Sonia Gandhi takes moral high ground in letter to Modi, but fails to shed 'entitlement' imbibed in Congress

Sanjay Singh

When Congress president Sonia Gandhi wrote a letter to Prime Minister Narendra Modi, making five point suggestions on behalf of her party to fight multiple challenges posed by COVID-19 challenges, one expected them to be constructive and positive.

Gandhi's letter was also important because it had come after the prime minister had called the Congress chief and sought suggestions in this hour of crisis. After all, Sonia has been the president of the Congress party since March 1998 except for a brief interruption of a year and half when she had handed over the reigns of the party to her son Rahul Gandhi.

But the suggestions made by Sonia in her letter to the prime minister were disappointing, to say the least.

She tried to take a moral high ground by supporting the government's decision to enforce a 30 percent pay cut for all Members of Parliament in the opening of the letter. But as she came to her first point, it seemed that her real intentions are not to help the government come out strongly from the challenges presented by the coronavirus pandemic.

"I am writing to offer five concrete suggestions. I am certain you will find value in them," she wrote in the letter. Now let us consider the merit of these suggestions one by one.

Sonia's first suggestion was that the Modi government (including all PSUs) "impose a complete ban on media advertisements €" television, print and online. The only exceptions should be advisories for COVID-19 or for issues relating to public health". Her prescription, she argues, will "save Rs 1,250 crore to be used to fight COVID-19".

At the outset this would appear to be a noble suggestion. But the question is: if this was such a good suggestion, why did she not first ask the Congress-ruled states like Rajasthan, Chhattisgarh and Punjab, or Maharashtra where Congress is part of the coalition in power, or in the UT of Puducherry?

It's well known that in India, subscription/viewership to media, television, print and digital is either free or is nominally paid. That is because the real expenses in running media outlets and their distribution is funded through advertisements from private companies as well as the government.

Now Sonia wants all government ads to be stopped for two years at a time when the industry is already reeling under real crisis, perhaps the biggest ever. Apart from disseminating news and informed views to people at large, this sector is a big employment creator as well.

While the Congress, on the one hand keeps on talking about jobs, but here it is asking the government to do something that will result in closure and reducing the size of media outlets, which will result in massive job losses.

There is another angle to it. The Congress president perhaps thinks that the media by large is supportive of Modi and his government, and the closure of all ad revenue to media houses will turn the owners and journalists against it. Young aspiring journalists too wouldn't get jobs.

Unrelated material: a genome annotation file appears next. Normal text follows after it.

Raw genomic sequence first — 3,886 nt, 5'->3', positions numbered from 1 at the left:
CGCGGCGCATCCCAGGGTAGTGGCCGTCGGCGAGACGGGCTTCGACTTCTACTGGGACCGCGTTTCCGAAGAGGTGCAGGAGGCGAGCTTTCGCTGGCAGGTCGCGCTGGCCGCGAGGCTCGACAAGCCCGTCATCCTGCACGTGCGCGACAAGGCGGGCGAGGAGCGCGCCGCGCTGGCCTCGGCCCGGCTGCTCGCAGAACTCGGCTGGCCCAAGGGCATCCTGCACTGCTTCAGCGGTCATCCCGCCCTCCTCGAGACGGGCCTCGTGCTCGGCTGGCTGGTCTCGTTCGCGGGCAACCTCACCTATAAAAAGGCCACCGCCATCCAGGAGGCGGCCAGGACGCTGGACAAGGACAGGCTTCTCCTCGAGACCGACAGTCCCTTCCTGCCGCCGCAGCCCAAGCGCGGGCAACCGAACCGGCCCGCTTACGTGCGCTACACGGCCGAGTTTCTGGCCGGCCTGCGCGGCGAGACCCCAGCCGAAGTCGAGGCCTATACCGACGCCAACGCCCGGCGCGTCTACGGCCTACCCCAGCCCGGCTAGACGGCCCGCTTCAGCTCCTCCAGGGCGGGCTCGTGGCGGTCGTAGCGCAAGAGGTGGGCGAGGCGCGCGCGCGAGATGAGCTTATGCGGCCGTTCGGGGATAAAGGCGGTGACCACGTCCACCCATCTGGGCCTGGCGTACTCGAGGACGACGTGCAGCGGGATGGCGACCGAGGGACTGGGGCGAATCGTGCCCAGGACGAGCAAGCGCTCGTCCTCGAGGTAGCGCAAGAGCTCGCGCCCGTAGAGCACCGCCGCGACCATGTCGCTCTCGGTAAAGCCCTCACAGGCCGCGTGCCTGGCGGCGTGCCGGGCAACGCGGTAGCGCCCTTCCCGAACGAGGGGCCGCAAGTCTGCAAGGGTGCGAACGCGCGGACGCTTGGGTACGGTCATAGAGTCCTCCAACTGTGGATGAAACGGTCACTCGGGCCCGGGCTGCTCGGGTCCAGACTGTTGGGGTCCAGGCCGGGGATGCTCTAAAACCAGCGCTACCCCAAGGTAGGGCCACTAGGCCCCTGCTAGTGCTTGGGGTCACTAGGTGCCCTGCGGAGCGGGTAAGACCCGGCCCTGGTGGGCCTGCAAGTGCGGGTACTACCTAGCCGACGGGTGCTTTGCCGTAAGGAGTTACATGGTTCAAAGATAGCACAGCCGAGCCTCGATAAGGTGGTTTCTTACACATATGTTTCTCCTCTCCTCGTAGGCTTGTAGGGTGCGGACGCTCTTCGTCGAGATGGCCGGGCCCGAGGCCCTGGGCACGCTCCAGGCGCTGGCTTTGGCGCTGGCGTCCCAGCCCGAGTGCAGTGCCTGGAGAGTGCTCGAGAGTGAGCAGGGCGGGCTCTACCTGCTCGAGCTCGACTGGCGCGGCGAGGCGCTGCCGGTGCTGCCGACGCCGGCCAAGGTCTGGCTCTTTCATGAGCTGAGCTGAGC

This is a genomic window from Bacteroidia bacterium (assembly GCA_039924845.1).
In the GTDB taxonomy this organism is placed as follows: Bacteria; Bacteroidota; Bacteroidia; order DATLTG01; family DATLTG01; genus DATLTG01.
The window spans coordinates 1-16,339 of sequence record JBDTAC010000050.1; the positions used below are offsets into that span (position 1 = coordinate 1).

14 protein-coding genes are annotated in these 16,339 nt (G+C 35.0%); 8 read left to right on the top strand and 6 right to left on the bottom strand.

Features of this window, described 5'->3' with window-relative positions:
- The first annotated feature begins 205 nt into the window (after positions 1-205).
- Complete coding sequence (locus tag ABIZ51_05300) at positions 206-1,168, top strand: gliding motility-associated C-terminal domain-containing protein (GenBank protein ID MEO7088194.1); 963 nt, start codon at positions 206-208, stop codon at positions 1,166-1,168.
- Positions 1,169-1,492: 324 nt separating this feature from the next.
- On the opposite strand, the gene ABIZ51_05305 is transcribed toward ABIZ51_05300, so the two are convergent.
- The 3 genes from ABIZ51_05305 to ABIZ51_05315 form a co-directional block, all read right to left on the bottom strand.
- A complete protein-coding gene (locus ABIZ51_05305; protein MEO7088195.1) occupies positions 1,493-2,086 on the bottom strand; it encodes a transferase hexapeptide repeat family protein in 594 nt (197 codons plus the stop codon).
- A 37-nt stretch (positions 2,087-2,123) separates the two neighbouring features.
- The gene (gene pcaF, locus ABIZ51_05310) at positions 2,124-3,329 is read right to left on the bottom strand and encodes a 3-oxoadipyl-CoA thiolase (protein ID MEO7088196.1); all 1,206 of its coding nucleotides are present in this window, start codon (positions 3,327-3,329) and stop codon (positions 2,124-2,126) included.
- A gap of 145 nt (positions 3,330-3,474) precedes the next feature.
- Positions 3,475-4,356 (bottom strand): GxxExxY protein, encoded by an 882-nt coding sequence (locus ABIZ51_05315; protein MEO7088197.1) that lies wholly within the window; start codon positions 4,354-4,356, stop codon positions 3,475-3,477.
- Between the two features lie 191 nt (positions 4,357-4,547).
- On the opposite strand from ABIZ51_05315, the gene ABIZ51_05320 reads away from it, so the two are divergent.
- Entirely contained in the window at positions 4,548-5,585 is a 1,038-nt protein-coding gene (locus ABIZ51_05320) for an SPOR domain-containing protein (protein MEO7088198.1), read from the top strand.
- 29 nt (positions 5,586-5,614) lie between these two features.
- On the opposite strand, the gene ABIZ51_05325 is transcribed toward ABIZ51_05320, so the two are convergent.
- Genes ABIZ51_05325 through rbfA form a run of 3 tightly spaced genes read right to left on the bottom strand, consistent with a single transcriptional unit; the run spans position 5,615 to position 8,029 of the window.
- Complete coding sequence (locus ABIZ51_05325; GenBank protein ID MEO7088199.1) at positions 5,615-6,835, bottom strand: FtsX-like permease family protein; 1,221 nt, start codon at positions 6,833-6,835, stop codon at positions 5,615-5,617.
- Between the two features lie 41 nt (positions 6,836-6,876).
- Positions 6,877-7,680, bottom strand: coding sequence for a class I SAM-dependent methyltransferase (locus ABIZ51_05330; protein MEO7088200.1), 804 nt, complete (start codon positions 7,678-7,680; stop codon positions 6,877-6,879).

Sonia's solution number two: "Transfer all money under 'PM CARES' Fund to the 'Prime Ministers National Relief Fund' ('PM NRF'). This will ensure efficiency, transparency, accountability and audit in the manner in which these funds are allocated and spent. It seems like a waste of effort and resources to have and create two separate silos for the distribution of funds."

This smacks of an agenda €" the continuing entitlement of the Congress president. It was not publicly known until now that that the Congress president is an ex-officio member of PM NRF.

When then-prime minister Jawaharlal Nehru constituted this fund, he decreed that the Congress president will be part of the six-member committee. In fact, Congress president is listed on number two position, after the Prime Minister of India.

In PM CARES Fund, the Congress president or for that purpose no political party president has been made a member. The mandate of especially created PM CARES Fund and PM National Relief Fund is different.

Remember the noise Congress had made when the elite SPG cover of the Nehru-Gandhi family was withdrawn.

Sonia's solution number three: Suspend the ‚¹20,000 crore 'Central Vista' beautification and construction project forthwith.

This is a worthwhile suggestion to the government

Sonia's number four suggestion: "It makes sense to order a proportionate reduction of 30 percent in the expenditure budget (other than salaries, pensions and central sector schemes) for the Government of India as well. This 30 percent (i,e, ‚¹2.5 lakh crores per year approximately) can then be allocated towards establishing an economic safety net for migrant workers, labourers, farmers, MSME's and those in the unorganised sector."

This is open to debate among the economists whether or not cutting 30 percent of expenditure budget by the Government of India would aggravate the economic crisis and result in massive job losses. But if it does, this would go exactly the opposite way to the cause that Congress president is advocating.

Sonia's solution number five: "All foreign visits including that of the President of India, the Prime Minister of India, Union ministers, chief ministers, state ministers and bureaucrats must be put on hold in a similar fashion."

The Congress president would appreciate that all-air traffic €" domestic and foreign €" is currently suspended and no one is in capacity to say when these services are going to resume. One would assume that no bilateral, multilateral and large conferences are going to happen till the end of this year.

The G20 meet and the Modi-initiated SAARC summit were held through video conferencing. That would probably be the template for immediate term meets. Since there are some notions attached to hawai yatra and foreign visits, she is apparently trying to score a brownie point.

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